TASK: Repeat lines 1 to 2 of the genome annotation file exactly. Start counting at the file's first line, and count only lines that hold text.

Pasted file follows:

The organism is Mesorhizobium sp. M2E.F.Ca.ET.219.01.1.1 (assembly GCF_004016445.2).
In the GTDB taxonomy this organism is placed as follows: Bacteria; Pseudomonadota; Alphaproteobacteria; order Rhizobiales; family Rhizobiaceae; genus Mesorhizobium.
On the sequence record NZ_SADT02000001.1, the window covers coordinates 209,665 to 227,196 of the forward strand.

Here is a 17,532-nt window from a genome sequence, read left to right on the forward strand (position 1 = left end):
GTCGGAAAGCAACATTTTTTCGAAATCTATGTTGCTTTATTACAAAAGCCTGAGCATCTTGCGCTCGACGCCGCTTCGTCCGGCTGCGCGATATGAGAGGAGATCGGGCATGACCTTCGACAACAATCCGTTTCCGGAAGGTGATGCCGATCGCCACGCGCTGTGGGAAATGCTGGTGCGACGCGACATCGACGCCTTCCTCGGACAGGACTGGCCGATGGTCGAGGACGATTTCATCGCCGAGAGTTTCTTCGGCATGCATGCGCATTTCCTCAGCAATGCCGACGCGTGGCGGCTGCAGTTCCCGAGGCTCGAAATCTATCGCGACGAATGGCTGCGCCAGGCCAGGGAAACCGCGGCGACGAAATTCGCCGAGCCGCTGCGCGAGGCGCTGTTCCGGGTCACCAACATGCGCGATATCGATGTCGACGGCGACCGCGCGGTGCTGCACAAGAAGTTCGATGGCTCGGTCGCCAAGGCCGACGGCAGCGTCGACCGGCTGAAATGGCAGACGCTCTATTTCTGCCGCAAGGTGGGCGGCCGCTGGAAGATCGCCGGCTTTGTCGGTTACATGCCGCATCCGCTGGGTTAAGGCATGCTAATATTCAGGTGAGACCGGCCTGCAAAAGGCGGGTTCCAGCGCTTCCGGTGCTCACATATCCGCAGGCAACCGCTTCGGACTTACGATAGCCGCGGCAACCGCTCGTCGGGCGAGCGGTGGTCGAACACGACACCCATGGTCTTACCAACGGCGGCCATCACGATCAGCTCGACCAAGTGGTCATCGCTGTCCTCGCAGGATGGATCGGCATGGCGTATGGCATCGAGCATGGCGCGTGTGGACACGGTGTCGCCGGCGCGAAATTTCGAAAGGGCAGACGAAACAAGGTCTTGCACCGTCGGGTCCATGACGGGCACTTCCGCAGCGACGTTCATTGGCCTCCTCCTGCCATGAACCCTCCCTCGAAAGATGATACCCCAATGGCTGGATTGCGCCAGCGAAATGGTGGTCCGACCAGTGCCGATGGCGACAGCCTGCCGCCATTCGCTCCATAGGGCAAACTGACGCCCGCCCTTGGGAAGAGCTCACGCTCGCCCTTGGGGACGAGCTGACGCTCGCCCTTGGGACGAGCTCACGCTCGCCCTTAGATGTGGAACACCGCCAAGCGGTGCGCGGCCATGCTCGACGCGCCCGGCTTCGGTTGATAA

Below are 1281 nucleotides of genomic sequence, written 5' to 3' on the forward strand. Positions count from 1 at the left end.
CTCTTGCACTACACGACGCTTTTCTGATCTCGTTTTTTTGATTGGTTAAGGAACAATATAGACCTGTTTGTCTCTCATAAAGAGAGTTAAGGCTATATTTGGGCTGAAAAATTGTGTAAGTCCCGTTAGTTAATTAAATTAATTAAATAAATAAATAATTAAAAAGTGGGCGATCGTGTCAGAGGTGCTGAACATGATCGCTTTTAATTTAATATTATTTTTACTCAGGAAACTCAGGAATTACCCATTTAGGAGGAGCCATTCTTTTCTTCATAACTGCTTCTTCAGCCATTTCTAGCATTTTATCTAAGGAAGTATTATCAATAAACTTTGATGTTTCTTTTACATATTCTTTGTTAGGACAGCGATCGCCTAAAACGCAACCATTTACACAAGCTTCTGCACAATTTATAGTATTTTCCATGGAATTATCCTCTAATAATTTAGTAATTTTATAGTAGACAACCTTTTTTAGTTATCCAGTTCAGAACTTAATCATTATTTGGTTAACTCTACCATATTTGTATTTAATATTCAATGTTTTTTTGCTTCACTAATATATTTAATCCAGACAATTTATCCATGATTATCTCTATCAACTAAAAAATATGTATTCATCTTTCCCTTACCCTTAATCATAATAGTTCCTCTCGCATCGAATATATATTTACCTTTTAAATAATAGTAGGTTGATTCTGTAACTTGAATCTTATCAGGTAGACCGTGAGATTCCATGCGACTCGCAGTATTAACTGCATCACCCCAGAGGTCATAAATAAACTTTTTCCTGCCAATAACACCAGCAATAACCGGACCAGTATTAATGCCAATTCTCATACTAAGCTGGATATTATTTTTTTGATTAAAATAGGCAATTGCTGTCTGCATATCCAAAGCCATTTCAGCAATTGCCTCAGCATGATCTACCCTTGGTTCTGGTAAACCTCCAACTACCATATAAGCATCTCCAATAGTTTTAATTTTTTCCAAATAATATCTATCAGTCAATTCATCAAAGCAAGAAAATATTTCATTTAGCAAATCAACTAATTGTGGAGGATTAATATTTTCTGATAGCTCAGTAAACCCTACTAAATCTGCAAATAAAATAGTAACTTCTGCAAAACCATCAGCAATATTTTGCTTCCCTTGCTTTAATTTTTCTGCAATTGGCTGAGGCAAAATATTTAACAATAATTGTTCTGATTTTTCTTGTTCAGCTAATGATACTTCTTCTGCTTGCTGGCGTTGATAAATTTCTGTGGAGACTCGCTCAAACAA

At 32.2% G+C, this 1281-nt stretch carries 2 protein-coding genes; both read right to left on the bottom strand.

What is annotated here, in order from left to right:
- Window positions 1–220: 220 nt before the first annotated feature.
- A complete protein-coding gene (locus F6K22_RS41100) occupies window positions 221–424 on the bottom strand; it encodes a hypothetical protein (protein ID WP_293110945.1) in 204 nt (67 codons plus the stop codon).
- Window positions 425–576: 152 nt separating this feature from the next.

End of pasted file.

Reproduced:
The organism is Mesorhizobium sp. M2E.F.Ca.ET.219.01.1.1 (assembly GCF_004016445.2).
In the GTDB taxonomy this organism is placed as follows: Bacteria; Pseudomonadota; Alphaproteobacteria; order Rhizobiales; family Rhizobiaceae; genus Mesorhizobium.